In an interesting and coincidental development, David ran into Hollywood entertainer Sammy Davis Jr. in the El Al lounge at JFK airport on July 13, as he prepared to depart on the fact-finding mission to Israel and Lebanon. As it turned out, Davis flew on the same plane as Horowitz and the group of Jewish editors. Having corresponded in the past, Davis and Horowitz had ample time to enjoy a warm visit. Sammy Davis Jr. was a convert to the Jewish faith in 1961.

Lebanese president-elect Bachir Gemayel pursued peace with Israel.

On August 23, 1982, the Lebanese Parliament elected leader Bachir Gemayel as president of the Lebanese Republic. A Maronite Catholic, he was a senior member of the Phalange party and the former supreme commander of the Lebanese Forces militia during the early years of the Lebanese Civil War (1975-90). With the PLO having been ousted, maybe now the prospects for Lebanon to return to stability would be brighter.
Gemayel was clear on his vision and purpose as leader. He explained, “We are looking for the liberation of our country. We are looking that all the foreigners leave, Syrians, Palestinians and Israelis, and even UNIFIL. We don’t need any foreign, armed presence in this country.” He, of course, never mentioned the covert relationship he had established with Israel.

On September 1, 1982, Gemayel visited Netanya in Israel to meet with Israel’s Prime Minister Menachem Begin. The Israeli premier requested the start of immediate negotiations toward a peace treaty between the two countries. Gemayel asked instead for a respite of six to nine months to establish his authority. He did concede, however, to an agreement to “normalize” relations between the two countries.

On September 12, Bachir Gemayel also met secretly with Israel’s Ariel Sharon in Bikfaya.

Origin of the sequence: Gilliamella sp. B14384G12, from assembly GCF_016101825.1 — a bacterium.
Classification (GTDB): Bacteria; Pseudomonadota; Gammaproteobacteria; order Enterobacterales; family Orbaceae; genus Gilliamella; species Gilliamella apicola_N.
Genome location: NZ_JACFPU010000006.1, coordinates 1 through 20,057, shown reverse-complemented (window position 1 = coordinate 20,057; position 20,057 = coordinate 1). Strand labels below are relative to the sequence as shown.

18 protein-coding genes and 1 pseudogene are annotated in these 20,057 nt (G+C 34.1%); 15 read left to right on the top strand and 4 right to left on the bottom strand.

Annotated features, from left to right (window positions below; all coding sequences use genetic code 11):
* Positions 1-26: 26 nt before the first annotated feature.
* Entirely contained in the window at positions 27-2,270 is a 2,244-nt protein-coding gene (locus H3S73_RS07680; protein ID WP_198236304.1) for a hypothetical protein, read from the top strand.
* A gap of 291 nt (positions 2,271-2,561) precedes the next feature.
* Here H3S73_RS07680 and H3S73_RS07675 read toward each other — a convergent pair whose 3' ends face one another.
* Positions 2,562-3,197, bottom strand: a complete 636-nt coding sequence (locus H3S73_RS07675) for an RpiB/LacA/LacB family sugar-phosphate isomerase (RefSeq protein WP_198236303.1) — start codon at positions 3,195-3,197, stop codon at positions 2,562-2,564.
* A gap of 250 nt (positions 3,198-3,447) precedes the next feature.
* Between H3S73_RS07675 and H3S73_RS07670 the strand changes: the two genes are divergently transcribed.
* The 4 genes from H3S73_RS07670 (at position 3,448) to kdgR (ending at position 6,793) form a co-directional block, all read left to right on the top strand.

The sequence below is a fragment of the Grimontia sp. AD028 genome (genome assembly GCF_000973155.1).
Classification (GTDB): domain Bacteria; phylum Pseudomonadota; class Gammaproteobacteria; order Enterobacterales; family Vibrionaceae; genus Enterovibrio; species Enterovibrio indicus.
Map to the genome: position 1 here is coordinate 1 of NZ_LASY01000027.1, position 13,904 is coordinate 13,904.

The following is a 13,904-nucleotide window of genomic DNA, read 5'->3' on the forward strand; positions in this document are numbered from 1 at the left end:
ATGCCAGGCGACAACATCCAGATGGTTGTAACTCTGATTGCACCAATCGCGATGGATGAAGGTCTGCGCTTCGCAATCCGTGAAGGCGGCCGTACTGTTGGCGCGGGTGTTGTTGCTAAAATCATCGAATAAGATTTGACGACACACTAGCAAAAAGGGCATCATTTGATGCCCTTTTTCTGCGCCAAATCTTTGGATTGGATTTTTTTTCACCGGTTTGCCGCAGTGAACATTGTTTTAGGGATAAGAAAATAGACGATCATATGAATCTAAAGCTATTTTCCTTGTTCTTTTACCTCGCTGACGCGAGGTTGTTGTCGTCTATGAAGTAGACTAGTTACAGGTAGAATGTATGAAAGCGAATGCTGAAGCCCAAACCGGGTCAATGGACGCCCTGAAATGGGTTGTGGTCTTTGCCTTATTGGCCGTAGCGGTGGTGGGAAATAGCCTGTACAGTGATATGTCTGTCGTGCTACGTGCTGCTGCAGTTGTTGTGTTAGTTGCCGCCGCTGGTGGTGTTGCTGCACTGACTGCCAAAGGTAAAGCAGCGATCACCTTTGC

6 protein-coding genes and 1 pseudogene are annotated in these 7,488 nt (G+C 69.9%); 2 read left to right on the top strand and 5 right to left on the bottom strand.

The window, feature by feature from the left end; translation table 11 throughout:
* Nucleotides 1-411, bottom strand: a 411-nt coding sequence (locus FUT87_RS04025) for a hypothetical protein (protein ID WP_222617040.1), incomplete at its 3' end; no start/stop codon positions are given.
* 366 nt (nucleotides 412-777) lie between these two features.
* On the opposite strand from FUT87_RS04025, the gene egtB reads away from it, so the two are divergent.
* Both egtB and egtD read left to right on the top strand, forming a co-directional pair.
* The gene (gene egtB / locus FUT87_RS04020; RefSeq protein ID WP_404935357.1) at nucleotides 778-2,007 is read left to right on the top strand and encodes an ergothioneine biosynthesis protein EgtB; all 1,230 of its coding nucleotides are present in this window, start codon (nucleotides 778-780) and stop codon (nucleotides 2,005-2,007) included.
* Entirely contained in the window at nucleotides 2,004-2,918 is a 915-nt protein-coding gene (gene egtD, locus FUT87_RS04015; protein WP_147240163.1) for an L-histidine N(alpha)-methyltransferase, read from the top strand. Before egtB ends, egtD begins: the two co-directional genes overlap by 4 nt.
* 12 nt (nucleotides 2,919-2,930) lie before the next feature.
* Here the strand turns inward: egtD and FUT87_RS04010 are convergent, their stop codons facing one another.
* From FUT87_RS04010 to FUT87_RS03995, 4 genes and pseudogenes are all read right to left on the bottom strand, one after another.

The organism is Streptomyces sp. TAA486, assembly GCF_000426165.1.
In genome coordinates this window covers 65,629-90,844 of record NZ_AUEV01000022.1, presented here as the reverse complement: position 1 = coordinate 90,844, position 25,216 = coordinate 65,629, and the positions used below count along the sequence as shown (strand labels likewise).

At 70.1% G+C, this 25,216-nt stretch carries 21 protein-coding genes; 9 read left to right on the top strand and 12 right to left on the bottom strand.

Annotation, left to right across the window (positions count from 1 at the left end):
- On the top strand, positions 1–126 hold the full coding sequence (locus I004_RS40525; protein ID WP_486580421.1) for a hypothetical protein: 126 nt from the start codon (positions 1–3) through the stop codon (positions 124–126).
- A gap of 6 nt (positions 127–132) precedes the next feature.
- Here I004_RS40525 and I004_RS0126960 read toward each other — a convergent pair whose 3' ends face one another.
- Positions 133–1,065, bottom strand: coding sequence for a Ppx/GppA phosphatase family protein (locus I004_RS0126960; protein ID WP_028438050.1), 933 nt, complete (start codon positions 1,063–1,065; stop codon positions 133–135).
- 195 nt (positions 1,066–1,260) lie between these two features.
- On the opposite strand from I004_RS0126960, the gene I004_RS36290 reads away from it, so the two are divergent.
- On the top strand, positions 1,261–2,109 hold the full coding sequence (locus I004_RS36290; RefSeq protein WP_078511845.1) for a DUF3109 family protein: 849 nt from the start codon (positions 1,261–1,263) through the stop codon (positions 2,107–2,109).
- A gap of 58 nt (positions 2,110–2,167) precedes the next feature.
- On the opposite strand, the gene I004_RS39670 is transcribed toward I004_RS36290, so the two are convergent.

But Lebanon’s youngest president-elect would never be able to fulfill his promises. He was assassinated two days later on September 14, along with 26 others, when a bomb exploded in the Beirut Phalange headquarters.

Habib Shartouni, a member of the Syrian Social Nationalist Party and also a Maronite Christian, was arrested for the assassination. He later confessed to the act, saying he had done this because “Bachir had sold the country to Israel.” A reporter was overheard telling him “You didn’t kill a man, you killed a country.”

With a light of hope now extinguished, Israel continued to have difficulty escaping the morass in Lebanon. Even the U.S. was soon to be drawn into the Lebanese quagmire.

During the weekend of November 20-21, 1982, David Horowitz was afforded the opportunity to recall the horror of the Holocaust. He was invited to appear as the guest speaker at a gala banquet sponsored by the American Congress of Jews from Poland and Survivors of Concentration Camps, held at the Ambassador Hotel in Los Angeles. The event was in tribute to its long-time president, Benjamin Grey, with the occasion marking his eightieth birthday.

Grey’s life story depicts a saga replete with heroic deeds both during and after the Holocaust that one-day must be fully told in book and film.

In his address, Horowitz presented a detailed account of the on-going battle Israel was waging against the rabid Soviet-Arab-Third World automatic majority, which was dominating the UN on almost every issue of its agenda. He noted, however, that Israel enjoyed a few friends at the UN, most prominent of whom was Jeane Kirkpatrick, the U.S. Ambassador. Thanks to her, he stated, the Arabs failed in their attempt to oust Israel from the Assembly. He also paid tribute to Israeli Ambassador Yehuda Z. Blum who in his brilliant and eloquent rebuttals gained him respect and admiration from both friend and foe.

Horowitz kindling the Hanukkah candles.

A unique Hanukkah kindling ceremony was held at the United Nations on December 15, 1982, in the late afternoon in the World Union Press bureau of David Horowitz. Approximately 20 people crowded into the bureau office to participate in the joyous, festive occasion. It was the first of many more to come.

In a Jerusalem Post article appearing later in 1996, writer Naomi Farrell-Golan reflected on the Hanukkah celebrations, “The celebration of Hanukkah at the UN began in the office of David Horowitz in 1982, and this paved the way to an awakening of the Jews working at the UN. The annual Hanukkah party that started in his small crowded office is now a great elaborate celebration held in a hall, with lots of good food, entertainment and Israeli folk dancing.”

Ralph Buntyn is executive vice president and associate editor of United Israel World Union. A historian and researcher, his many articles and essays have appeared in various media outlets.

This post is the thirty seventh in the ongoing series “Remembering David Horowitz.” For the complete archive see here.